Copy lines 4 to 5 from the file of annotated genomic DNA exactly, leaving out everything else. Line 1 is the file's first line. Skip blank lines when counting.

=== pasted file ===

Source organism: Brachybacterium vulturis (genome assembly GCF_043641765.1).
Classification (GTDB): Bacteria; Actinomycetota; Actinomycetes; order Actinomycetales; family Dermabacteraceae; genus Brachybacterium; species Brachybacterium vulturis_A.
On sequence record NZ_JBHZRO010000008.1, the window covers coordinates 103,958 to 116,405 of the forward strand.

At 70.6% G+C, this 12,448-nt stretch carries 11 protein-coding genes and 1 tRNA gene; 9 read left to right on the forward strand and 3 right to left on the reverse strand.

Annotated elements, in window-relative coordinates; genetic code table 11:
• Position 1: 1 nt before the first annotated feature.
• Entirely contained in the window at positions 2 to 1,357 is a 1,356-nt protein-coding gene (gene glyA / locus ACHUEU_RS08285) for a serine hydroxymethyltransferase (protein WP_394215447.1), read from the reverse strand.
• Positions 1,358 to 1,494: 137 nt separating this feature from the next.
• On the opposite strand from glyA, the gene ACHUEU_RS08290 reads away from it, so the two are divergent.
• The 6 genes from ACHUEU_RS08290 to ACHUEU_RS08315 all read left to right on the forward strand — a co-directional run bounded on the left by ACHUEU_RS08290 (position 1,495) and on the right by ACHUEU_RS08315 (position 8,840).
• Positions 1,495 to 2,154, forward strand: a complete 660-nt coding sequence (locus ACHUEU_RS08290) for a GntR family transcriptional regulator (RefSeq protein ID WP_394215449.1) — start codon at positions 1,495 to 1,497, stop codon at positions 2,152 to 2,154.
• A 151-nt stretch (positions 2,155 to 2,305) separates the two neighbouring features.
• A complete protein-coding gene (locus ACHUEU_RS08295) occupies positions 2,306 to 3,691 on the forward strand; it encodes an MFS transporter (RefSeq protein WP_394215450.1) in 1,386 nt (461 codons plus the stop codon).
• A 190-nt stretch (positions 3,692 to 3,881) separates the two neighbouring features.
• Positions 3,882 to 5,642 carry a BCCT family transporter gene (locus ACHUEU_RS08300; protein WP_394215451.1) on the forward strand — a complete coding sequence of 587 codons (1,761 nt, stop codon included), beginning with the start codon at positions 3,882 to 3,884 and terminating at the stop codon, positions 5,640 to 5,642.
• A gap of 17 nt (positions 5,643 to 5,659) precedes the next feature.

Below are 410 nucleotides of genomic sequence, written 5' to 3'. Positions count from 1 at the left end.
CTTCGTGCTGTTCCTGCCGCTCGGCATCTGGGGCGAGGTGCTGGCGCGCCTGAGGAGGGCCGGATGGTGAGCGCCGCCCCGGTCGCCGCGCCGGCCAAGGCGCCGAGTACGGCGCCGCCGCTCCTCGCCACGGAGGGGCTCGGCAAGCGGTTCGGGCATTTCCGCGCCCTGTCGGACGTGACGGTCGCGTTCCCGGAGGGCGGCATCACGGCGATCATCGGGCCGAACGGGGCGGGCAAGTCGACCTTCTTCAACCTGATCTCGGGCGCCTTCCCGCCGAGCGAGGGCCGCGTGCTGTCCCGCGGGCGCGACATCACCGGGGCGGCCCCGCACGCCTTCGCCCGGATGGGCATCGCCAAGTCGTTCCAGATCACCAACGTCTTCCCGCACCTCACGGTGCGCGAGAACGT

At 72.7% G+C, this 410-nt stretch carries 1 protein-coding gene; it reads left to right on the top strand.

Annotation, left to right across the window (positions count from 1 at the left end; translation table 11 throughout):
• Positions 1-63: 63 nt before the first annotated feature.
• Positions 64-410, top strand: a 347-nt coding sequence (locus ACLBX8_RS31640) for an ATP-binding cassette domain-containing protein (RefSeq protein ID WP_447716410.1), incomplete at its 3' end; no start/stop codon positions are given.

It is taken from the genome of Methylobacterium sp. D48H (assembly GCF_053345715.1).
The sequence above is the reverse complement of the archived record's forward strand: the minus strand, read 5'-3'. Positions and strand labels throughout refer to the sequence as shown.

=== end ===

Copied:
At 70.6% G+C, this 12,448-nt stretch carries 11 protein-coding genes and 1 tRNA gene; 9 read left to right on the forward strand and 3 right to left on the reverse strand.

Annotated elements, in window-relative coordinates; genetic code table 11: